Falcon Northwest FragBox Review

Updated April 30, 2014
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Falcon Northwest FragBox
Bottom Line

The Falcon Northwest FragBox is not cheap, but it can compete successfully against systems costing hundreds and even thousands of dollars more. It's probably more computer than mainstream users will ever want or need, but dedicated gamers will appreciate the FragBox's performance, relative value and boutique-level build quality.

Performance

Set your own performance level. Though the Falcon Northwest FragBox starts around $1,700, expect to pay more -- maybe a lot more -- for a configuration that will provide the kind of performance that buyers of this system will likely expect. Reviewers look at systems ranging from more than $2,500 to nearly $5,000. The one thing all have in common is that reviewers are very impressed with the performance that these very different systems deliver. DigitalTrends.com looks at a $2,640 configuration (at the time of its review) built around a 4th generation Core i7 and Nvidia GeForce GTX 780 graphics. Based on its testing, Matt Smith says that "the FragBox can handle any PC game available today without breaking a sweat." At the upper end of the reviewed configurations, PCMag.com looks at a nearly $5,000 rig (again, at the time of its review) and reports that the FragBox "destroys" its 3D gaming tests.

ProsCan be configured to meet needs and budget, Superb build quality, Latest processors and graphicsConsHigh-end gaming configurations are pricey, Limited space for upgrades

Design

Built like a brick shoe box. With its small, shoebox-sized case and handle (removable), the FragBox looks the part of a portable gaming system. Pick it up, however, and you'll find a heft that well belies its size -- a product of its outstanding build quality, which is addressed below. Connectivity is good, with 10 USB ports (six are USB 3.0); two DVI, HDMI and DisplayPort video outputs; and digital and analog audio outputs; note that video ports will vary with the graphics card you select. There's an Ethernet port, of course, but no Wi-Fi or Bluetooth. The system is user-upgradable, but DigitalTrends.com notes that the internal layout can be a puzzle. "If you'd like something easy to upgrade, buy a larger desktop," Matt Smith says. You are on your own when it comes to keyboard, mouse and the display.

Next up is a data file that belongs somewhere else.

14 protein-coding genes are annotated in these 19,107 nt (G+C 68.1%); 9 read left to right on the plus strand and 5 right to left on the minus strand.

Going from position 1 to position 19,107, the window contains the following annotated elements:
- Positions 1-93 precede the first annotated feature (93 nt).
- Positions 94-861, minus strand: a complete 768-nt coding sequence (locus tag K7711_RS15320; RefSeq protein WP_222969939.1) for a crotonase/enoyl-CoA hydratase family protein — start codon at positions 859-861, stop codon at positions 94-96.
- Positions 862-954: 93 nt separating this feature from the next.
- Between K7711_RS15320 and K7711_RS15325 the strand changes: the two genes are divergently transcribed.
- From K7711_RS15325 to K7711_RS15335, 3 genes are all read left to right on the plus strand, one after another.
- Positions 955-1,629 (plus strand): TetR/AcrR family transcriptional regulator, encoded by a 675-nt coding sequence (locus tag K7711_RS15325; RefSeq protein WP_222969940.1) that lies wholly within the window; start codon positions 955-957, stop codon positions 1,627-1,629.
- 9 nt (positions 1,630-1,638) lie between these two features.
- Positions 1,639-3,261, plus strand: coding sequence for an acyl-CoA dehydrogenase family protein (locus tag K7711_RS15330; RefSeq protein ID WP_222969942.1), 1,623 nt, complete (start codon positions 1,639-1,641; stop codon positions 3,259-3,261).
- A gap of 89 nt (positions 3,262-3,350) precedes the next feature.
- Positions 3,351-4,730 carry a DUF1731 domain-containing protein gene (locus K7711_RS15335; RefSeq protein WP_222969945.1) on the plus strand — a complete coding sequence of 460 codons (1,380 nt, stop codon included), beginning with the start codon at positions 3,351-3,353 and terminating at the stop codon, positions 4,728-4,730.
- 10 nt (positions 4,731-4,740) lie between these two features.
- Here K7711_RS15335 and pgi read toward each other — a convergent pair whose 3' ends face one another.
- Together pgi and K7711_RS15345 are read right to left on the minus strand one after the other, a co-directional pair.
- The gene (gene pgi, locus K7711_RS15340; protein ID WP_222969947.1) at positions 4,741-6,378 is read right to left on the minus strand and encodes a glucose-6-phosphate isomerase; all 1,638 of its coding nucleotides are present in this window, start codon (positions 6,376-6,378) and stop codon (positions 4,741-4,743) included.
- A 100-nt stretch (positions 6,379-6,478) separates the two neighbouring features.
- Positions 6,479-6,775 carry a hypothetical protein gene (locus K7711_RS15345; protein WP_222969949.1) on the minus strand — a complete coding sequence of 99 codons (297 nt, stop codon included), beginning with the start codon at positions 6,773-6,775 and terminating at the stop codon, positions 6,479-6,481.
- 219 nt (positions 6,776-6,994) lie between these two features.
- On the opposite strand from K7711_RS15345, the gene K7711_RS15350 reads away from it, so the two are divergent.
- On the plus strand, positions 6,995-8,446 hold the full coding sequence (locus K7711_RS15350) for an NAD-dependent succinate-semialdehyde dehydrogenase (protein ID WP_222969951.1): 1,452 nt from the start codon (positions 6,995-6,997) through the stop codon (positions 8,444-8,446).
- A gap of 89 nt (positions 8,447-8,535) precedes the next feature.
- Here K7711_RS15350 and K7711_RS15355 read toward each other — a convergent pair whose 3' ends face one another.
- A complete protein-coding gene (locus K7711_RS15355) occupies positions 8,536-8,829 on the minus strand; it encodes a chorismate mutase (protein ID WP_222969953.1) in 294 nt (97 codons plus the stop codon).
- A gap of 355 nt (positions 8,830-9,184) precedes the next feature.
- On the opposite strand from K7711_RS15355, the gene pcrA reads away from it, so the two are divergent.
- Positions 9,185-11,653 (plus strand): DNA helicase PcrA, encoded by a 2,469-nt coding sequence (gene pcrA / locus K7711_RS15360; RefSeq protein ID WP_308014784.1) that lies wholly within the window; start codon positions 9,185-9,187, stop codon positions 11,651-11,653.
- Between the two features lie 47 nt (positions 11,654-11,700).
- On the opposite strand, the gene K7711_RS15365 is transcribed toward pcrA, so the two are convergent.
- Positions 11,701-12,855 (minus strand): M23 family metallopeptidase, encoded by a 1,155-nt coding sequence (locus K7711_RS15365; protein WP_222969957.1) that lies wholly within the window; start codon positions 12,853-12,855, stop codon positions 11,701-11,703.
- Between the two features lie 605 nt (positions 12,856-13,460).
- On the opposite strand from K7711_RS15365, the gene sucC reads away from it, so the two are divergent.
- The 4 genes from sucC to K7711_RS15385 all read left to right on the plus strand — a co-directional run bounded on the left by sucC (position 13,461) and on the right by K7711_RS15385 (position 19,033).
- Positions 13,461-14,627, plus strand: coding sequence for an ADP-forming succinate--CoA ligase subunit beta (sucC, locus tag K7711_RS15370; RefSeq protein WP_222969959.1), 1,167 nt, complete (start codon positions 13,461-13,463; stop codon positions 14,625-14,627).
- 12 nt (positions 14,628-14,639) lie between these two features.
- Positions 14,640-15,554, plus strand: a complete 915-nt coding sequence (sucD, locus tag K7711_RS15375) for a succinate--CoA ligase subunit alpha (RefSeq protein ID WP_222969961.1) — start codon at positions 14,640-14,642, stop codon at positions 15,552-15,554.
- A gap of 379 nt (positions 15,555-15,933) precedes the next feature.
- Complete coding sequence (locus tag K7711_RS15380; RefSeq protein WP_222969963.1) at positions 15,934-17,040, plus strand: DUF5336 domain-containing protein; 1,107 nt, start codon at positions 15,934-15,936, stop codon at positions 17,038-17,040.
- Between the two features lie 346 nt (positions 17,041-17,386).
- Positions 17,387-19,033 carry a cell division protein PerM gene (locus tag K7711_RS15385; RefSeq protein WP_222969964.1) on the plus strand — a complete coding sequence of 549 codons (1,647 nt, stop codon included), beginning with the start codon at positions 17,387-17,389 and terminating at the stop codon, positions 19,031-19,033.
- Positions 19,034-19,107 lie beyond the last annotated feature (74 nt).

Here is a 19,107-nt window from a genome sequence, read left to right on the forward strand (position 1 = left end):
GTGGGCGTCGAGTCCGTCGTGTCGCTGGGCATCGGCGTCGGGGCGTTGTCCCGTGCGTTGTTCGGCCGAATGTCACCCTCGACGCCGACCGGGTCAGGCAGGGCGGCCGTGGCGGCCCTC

Support & reliability

Long warranty, solid build quality. Falcon Northwest covers its systems with a strong warranty. The FragBox includes three years parts and labor, with free lifetime technical support. CNET's Dan Ackerman says that build quality reflects the kind of care that dedicated enthusiasts would put into hand-assembling their own system. The downside of that is that it can take weeks for a system to arrive once ordered.

Value

You get more than you pay for. The Northwest Falcon FragBox is anything but inexpensive; however, it can cost thousands less than other high-end gaming rigs, such as the Maingear Shift Superstock, which starts around $3,100 and can run to $8,000 or more. Even so, performance tests by reviewers say that there's no game that the FragBox can't handle, or handle with ease, depending on its configuration. At the same time, it's clearly overkill for most mainstream computer users.

Our Sources

1. CNET

Falcon Northwest FragBox (2013) Review: Big Gaming in a (Relatively) Small Package, Dan Ackerman, Updated March 7, 2014

Dan Ackerman is impressed with the build quality and performance of the Falcon Northwest FragBox. Cost is a concern; "no matter what configuration you put together, it's going to be expensive," he says. On the plus side, however, at least it will be money "well-spent." The site looks at a system that was priced at just under $3,500 at the time of the review.

2. PCMag.com

Falcon Northwest Fragbox (GeForce GTX 780 SLI), Joel Santo Domingo, June 17, 2013

PCMag.com give the Falcon Northwest FragBox an Editors' Choice award for high-end gaming systems. The configuration it tests is truly high-end, costing nearly $5,000 at the time of the review. Still, as Joel Santo Domingo points out, it "can compete on the game grid with systems costing thousands more."

3. DigitalTrends.com

Falcon Northwest Fragbox 2013 Review, Matt Smith, June 1, 2013

DigitalTrends.com looks at the least expensive FragBox configuration reviewers we spotted have tested -- $2,640 at the time of the review. Regardless, Matt Smith is pretty impressed, noting that his system could handle any modern game with ease.